May is Lyme Disease Awareness month in the USA. It hasn't been officially declared that in Canada as far as I am aware. However Lyme Disease (LD) is on the increase in many parts of this country, especially eastern Canada. Southwestern Ontario has been a hotbed for it for several years now. My first encounter with it goes back to 1976, although it was not confirmed as such at the time.
The Black-legged Tick is considered the primary vector of the disease. They are much smaller than other ticks found in the area such as the Wood or Dog Tick, which also may appear on humans and pets.
|Adult Black-legged Tick|
An update on LD on another post can be seen at this link.
Or you can just do a search using key words such as Lyme Disease on this blog to see the other posts.
If you or your pets spend any time out of doors, sometimes even in your own back yard, you may encounter a Black-legged Tick that could transmit LD. They can occur in various types of habitat. Grassy/shrubby areas are popular, partly because rodents and deer, which are typical hosts for both immature and adult ticks, are more abundant in these areas.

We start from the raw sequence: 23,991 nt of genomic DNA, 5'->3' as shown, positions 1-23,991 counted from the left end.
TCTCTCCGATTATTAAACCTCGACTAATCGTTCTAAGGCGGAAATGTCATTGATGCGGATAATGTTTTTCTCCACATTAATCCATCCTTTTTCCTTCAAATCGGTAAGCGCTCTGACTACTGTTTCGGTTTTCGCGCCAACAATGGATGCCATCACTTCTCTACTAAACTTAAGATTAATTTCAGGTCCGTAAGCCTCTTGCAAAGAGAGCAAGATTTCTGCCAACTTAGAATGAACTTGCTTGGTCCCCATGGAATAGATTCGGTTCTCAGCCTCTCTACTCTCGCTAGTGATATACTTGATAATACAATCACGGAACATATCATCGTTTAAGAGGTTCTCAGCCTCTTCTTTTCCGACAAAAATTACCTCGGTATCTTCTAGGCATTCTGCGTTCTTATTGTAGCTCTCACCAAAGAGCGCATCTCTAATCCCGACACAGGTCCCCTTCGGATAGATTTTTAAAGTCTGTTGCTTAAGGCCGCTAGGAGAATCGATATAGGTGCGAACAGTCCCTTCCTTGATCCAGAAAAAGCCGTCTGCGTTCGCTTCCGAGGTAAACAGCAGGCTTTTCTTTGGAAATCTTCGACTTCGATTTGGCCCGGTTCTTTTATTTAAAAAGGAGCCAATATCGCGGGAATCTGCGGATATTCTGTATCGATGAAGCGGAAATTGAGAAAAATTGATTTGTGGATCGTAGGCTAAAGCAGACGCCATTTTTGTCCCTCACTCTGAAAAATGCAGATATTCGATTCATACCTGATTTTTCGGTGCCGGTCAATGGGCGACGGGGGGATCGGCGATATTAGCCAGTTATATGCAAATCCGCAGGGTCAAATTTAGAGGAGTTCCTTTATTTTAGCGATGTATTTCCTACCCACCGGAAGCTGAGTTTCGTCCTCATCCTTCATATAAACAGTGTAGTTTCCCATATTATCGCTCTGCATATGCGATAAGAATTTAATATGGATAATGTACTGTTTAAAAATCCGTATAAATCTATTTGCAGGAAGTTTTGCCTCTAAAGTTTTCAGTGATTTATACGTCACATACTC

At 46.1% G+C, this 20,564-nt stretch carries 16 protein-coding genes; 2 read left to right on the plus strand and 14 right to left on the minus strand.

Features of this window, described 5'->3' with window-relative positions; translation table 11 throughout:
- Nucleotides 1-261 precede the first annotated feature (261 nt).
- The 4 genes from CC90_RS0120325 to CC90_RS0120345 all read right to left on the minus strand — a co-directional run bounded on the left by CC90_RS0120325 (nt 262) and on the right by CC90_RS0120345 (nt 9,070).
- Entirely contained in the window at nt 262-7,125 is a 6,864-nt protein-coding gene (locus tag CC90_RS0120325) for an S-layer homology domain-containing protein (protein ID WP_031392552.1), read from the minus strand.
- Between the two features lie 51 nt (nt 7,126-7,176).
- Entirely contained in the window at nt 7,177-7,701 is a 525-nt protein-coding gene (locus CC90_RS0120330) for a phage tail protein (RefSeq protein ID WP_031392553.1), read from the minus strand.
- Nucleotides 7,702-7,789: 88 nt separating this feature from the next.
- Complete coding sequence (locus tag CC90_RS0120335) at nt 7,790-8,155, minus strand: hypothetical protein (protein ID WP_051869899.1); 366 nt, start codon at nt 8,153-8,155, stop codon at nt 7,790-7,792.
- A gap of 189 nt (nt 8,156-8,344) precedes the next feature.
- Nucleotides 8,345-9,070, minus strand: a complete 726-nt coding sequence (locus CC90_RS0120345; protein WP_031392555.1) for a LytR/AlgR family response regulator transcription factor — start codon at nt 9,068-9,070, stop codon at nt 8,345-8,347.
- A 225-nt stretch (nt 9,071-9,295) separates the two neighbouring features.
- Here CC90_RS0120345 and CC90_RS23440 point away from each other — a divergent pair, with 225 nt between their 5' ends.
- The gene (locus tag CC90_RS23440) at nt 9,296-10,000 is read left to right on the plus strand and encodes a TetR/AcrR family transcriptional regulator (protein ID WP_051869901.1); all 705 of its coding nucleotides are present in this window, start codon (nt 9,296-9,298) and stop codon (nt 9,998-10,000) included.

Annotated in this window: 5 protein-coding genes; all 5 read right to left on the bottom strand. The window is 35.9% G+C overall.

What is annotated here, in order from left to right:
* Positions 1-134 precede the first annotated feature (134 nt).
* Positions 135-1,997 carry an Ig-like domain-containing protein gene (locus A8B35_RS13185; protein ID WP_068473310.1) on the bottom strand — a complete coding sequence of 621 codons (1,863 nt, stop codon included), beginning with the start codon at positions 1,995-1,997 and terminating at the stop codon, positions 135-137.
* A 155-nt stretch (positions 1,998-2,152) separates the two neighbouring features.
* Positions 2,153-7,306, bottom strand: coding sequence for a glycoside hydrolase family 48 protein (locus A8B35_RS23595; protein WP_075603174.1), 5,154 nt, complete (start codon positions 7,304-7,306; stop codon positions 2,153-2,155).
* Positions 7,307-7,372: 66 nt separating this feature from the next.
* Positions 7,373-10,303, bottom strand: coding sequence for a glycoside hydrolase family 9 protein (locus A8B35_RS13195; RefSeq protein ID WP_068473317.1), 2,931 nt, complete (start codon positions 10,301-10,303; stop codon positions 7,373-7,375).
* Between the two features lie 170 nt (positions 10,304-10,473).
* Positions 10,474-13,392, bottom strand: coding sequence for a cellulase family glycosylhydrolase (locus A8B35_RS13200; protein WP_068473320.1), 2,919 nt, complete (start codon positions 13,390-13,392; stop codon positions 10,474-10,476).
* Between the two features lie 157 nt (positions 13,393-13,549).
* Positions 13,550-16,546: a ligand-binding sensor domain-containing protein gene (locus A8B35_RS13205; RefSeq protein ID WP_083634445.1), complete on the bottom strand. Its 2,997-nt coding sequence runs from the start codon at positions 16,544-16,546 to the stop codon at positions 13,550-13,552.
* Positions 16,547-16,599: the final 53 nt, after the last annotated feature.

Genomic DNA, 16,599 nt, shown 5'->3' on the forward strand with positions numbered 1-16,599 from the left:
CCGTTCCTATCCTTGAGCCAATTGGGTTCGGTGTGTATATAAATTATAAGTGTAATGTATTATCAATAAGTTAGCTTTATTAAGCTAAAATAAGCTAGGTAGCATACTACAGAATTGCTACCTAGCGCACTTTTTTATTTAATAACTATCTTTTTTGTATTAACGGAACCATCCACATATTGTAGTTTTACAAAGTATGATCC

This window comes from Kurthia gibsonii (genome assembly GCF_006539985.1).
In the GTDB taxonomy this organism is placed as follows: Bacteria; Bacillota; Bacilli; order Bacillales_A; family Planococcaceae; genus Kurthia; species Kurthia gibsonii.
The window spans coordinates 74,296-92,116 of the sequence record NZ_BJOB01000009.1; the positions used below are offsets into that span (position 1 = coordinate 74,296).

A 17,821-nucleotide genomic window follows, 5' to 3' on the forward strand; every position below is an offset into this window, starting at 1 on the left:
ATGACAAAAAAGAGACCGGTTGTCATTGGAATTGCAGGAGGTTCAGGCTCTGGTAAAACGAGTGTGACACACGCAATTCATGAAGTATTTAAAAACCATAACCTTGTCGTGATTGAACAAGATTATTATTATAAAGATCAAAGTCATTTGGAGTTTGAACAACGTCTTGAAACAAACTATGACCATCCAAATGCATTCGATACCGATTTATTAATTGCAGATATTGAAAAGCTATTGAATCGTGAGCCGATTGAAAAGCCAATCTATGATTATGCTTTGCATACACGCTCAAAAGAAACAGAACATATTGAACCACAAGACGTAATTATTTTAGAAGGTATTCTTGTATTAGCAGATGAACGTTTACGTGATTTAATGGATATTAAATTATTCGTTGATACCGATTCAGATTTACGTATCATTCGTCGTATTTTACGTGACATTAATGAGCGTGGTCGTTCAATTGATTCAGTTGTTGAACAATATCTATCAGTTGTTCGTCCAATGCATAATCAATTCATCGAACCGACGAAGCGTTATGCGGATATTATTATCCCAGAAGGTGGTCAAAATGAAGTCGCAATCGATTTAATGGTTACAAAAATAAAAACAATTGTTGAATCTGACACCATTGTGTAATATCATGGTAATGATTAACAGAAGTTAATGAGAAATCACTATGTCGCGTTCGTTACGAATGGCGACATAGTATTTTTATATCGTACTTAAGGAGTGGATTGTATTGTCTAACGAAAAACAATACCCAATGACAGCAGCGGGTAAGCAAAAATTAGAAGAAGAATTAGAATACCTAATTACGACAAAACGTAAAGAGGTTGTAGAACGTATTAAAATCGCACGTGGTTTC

In spite of careful tick checks, there is the possibility that an immature or adult tick may go unnoticed. If one happens to lock on to you and begin to engorge on your blood, the transmission of the spirochete may occur, and then you may be susceptible to early stage LD, which may occur a few days after being bitten. First stage symptoms of LD may include flu-like symptoms, such as fatigue, fever, chills, aches and pains. When you experience this in a season where catching the flu is much less likely or even highly unlikely it should be an important warning. A bull's-eye rash, or something similar, may be noticed, although there are varying opinions on how often this may occur. Some people say it may occur in less than 30% of the cases; others suggest it may occur in more than 50% of cases. Clearly not having a rash is not indicative of LD not being present. The flu-like symptoms are much more reliable.
Rashes can vary. Here are several that I have had.
|On my lower leg|
|On my side|